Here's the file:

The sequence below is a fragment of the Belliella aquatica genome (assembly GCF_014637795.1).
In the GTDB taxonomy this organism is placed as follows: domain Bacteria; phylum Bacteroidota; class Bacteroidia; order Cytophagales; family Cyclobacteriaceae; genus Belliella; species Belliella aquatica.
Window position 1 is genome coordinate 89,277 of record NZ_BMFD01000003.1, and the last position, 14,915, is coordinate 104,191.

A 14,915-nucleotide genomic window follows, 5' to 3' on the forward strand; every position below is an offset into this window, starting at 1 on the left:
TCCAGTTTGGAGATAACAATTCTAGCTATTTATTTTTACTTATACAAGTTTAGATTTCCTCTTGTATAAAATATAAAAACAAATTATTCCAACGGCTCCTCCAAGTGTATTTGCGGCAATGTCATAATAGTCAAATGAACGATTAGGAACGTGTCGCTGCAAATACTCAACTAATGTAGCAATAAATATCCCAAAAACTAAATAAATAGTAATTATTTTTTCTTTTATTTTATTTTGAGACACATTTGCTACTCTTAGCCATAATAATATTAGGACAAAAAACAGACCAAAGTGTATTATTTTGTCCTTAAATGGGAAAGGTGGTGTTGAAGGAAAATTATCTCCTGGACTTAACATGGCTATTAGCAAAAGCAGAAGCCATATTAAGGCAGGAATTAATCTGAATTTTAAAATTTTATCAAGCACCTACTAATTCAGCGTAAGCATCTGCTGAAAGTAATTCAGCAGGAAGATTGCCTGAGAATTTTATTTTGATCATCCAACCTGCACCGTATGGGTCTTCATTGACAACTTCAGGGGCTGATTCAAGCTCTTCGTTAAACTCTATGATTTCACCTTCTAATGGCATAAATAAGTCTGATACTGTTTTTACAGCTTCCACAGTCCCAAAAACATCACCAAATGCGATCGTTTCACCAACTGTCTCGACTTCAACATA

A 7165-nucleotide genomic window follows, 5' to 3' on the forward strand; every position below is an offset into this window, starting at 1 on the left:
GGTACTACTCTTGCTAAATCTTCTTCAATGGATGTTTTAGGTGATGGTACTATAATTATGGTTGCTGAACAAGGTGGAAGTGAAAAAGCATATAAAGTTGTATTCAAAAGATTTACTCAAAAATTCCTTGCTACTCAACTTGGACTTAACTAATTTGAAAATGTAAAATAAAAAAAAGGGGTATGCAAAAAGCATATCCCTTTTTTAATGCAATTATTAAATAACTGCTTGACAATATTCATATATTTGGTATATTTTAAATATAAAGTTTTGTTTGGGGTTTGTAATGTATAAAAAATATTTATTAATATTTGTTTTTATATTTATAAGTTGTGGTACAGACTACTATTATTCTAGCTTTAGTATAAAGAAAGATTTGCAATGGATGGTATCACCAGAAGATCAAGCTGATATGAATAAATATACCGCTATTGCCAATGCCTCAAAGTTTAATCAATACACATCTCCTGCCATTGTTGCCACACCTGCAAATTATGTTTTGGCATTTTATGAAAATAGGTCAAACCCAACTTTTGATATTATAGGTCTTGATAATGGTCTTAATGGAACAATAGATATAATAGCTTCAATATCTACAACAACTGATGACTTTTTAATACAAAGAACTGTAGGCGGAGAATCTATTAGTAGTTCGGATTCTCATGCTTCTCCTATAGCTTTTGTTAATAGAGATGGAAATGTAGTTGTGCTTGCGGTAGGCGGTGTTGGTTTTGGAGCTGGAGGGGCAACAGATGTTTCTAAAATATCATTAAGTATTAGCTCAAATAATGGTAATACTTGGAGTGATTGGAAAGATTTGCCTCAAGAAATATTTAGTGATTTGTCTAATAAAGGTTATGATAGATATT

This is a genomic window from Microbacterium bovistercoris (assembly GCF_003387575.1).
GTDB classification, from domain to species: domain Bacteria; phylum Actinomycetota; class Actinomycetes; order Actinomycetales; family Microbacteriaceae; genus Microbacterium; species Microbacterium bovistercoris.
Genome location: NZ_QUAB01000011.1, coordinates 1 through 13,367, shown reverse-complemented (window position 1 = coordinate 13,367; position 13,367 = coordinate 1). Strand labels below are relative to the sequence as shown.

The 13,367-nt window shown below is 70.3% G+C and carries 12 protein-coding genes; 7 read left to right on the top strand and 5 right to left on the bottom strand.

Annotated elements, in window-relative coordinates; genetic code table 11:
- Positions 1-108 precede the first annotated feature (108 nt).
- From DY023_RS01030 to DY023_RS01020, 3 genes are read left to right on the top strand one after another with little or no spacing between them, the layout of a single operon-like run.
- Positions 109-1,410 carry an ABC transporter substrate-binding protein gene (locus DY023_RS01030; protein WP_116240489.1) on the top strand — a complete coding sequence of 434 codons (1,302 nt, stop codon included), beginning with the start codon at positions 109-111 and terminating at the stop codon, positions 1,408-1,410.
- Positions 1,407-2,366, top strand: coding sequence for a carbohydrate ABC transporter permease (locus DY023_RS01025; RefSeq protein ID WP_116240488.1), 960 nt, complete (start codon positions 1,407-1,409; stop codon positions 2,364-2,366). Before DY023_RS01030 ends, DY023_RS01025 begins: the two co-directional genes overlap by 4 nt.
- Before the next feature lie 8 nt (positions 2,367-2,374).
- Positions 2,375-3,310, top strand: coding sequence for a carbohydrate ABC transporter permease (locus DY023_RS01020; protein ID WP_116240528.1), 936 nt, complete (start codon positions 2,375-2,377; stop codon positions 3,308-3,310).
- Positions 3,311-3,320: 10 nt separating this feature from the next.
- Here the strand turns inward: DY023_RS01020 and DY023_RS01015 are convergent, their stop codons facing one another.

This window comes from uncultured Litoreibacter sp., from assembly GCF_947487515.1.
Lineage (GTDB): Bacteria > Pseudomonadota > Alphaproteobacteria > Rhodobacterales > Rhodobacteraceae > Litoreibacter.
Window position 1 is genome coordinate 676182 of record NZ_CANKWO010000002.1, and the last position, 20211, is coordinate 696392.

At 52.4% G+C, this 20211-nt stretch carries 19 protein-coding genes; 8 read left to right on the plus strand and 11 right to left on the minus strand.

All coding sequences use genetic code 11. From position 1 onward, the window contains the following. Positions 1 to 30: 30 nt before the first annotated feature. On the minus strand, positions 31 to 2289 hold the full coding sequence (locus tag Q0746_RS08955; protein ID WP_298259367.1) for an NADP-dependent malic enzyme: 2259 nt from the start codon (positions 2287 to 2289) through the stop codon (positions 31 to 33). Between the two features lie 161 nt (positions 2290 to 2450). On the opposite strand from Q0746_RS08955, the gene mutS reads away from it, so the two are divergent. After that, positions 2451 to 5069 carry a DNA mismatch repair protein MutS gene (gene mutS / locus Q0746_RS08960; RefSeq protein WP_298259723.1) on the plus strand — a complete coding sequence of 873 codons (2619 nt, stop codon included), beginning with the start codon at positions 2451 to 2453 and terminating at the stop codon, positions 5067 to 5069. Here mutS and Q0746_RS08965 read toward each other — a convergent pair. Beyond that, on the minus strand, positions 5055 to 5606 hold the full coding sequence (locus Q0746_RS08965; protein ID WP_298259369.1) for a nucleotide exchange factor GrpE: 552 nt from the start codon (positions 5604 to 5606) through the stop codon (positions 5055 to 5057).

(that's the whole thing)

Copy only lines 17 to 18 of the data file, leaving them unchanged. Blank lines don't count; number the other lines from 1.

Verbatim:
- Before the next feature lie 8 nt (positions 2,367-2,374).
- Positions 2,375-3,310, top strand: coding sequence for a carbohydrate ABC transporter permease (locus DY023_RS01020; protein ID WP_116240528.1), 936 nt, complete (start codon positions 2,375-2,377; stop codon positions 3,308-3,310).